Global technology company, Microsoft has moved to protect the cyberspace by intensifying its investments and commitment to providing a safer and more trusted platform to organisations and businesses in the Middle East and African region.
The company which hosted a media roundtable in Lagos recently said it was prompted to focus more on cyber security after seeing shocking revelations on damaging online threats to businesses in its recently published Security Intelligence Report, which delved into the cybersecurity events that took place in the last one year.
With increase in trends of crypto-currency mining, phishing, ransomware and malware attacks, Microsoft says it is building better security with AI used to detect anomalies and protect against that.
The report identified four key trends that have risen to the forefront in the fight against cyber threats. “From our ongoing research, we found that in the past year ransomware attacks as a vector declined, software supply chains have become a risk, cryptocurrency mining is prevalent, and phishing still remains the preferred attack method,” says Daniel Adeyemo, digital advisor for Microsoft Middle East & Africa.
“While this may indicate progress in blocking ransomware attacks against organisations, it also draws our attention to new avenues now being identified for attacks. These new avenues are very easily ignored by organisations but are a recognisable ‘pathway’ for penetration.”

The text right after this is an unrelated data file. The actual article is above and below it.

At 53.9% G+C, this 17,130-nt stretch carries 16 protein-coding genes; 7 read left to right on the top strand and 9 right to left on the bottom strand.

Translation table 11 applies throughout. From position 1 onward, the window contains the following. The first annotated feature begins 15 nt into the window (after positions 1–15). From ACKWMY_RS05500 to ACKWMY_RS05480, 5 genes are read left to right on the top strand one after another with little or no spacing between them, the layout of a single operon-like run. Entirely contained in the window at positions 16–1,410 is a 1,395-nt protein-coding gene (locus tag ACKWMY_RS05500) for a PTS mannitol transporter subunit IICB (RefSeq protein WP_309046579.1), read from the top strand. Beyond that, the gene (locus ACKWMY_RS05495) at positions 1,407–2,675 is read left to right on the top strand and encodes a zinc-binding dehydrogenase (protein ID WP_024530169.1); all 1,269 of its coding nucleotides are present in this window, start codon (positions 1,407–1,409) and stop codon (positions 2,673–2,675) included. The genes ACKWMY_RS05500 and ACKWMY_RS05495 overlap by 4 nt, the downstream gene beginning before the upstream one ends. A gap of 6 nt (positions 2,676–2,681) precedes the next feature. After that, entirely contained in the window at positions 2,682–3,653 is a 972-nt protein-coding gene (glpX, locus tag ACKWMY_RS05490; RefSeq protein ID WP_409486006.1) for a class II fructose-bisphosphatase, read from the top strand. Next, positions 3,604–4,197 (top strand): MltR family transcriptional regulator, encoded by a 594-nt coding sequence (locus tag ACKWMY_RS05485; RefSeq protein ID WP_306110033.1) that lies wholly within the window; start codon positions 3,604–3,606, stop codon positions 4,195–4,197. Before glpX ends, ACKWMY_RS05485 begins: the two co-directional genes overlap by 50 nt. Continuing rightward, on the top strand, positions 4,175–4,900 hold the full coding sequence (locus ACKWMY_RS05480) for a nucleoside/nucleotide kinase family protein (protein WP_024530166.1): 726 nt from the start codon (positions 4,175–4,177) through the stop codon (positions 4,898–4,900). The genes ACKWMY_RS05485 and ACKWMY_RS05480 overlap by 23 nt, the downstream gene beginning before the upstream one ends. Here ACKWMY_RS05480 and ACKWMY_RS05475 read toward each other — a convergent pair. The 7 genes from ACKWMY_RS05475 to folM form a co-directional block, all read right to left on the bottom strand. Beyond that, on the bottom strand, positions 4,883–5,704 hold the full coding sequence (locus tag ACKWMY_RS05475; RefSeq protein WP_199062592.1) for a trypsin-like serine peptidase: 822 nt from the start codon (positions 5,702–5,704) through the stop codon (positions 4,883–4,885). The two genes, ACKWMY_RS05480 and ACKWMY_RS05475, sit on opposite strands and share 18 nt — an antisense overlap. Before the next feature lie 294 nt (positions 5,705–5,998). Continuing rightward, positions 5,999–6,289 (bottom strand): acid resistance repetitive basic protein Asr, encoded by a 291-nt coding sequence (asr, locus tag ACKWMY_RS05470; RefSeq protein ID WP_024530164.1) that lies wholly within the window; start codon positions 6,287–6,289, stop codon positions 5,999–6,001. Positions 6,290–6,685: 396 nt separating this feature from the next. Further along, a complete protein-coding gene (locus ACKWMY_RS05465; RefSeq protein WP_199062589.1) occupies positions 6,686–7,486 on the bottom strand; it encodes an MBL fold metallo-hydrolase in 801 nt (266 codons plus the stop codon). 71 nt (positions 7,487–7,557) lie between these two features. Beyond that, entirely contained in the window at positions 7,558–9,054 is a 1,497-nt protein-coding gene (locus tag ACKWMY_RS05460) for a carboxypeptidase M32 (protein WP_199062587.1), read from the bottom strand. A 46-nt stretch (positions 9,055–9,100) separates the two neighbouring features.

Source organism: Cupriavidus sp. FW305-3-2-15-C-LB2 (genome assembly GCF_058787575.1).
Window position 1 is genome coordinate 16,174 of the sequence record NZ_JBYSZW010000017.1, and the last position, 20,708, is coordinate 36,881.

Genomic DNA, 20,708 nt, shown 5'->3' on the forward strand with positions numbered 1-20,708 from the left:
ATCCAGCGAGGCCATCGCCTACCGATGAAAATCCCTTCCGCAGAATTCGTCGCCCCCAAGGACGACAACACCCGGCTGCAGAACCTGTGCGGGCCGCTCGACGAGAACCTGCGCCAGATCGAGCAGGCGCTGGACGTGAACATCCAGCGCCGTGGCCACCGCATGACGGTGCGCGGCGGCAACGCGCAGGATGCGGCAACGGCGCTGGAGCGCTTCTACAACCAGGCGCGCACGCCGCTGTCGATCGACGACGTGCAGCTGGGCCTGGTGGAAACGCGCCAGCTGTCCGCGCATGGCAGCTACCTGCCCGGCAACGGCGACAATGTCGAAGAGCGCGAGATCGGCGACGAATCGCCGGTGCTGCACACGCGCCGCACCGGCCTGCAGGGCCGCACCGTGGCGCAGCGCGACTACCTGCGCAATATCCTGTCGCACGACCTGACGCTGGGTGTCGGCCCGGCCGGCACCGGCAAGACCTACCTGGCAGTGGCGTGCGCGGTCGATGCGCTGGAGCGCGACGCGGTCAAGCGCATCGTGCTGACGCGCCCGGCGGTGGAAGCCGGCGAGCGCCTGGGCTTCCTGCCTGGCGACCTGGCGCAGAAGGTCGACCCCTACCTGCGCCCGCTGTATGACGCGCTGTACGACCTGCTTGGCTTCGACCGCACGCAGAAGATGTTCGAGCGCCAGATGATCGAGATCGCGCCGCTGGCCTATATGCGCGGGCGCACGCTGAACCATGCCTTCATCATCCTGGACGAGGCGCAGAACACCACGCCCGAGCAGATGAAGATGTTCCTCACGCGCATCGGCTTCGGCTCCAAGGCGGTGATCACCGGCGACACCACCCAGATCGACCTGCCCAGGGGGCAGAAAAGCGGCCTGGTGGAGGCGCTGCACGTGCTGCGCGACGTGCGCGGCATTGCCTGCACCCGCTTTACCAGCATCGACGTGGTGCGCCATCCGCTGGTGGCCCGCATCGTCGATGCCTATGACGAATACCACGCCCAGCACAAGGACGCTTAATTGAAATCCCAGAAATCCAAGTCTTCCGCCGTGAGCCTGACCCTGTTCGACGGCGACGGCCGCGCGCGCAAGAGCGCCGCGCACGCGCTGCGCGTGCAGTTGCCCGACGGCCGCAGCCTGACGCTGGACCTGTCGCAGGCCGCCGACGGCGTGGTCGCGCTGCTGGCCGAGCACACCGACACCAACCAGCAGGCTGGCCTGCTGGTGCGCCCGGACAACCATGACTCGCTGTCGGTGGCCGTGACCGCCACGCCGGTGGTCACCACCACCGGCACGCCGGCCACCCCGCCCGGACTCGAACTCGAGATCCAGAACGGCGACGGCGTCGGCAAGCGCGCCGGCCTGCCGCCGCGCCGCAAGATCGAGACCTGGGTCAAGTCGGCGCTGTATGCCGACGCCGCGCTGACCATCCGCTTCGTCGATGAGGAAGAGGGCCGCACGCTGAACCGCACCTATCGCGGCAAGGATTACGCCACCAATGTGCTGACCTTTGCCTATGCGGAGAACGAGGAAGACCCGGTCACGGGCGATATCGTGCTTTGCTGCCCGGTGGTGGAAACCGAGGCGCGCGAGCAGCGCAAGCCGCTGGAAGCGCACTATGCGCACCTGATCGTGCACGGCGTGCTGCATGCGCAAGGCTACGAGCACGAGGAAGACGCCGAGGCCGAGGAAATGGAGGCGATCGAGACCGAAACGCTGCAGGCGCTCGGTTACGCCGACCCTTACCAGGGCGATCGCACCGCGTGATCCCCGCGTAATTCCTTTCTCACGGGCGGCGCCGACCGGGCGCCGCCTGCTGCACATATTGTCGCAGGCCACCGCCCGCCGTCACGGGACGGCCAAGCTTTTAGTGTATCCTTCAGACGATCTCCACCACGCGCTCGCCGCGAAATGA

Although security has always been a focus for Microsoft, the organisation recognises that the digital world requires a new approach on how to protect, detect and respond to security threats.
Analysts estimate that in Nigeria, ministries, departments and agencies continue to lose over N127 billion annually to cybercrime – this amounts to 0.08 per cent of the country’s annual Gross Domestic Product (GDP).
“While there will always be new threats, attacks and technologies, organisations and companies can begin to take action today to address security concerns and improve their security postures. It is critical for companies to strengthen their core security hygiene (across areas like monitoring, antivirus, patch and operating systems), adopt modern platforms and comprehensive identity, security and management solutions, and to leverage features offered within cloud services. It is just as important to create education and awareness across employee populations in order to build and sustain a pervasive security culture,” said Akin Banuso, country manager for Nigeria and Ghana at Microsoft.
“We believe that security is a journey and not a destination. This must be addressed holistically by everyone and not by a single vendor. By working closely with our partners, governments, industry, and the security ecosystem our aim is to ensure consumers and businesses can trust the technology they make use of – not viewing these solutions as barriers to technology adoption,” Adeyemo said.
It is also important that the world starts to prepare in terms of security, for the over 20billion interconnected devices that we would have by the year 2020.
Microsoft’s recently published Security Intelligence Report, which delved into the cybersecurity events that took place over the past year includes an overview of the threat landscape, lessons learned from the field and recommended best practices – this was also unpacked at the event.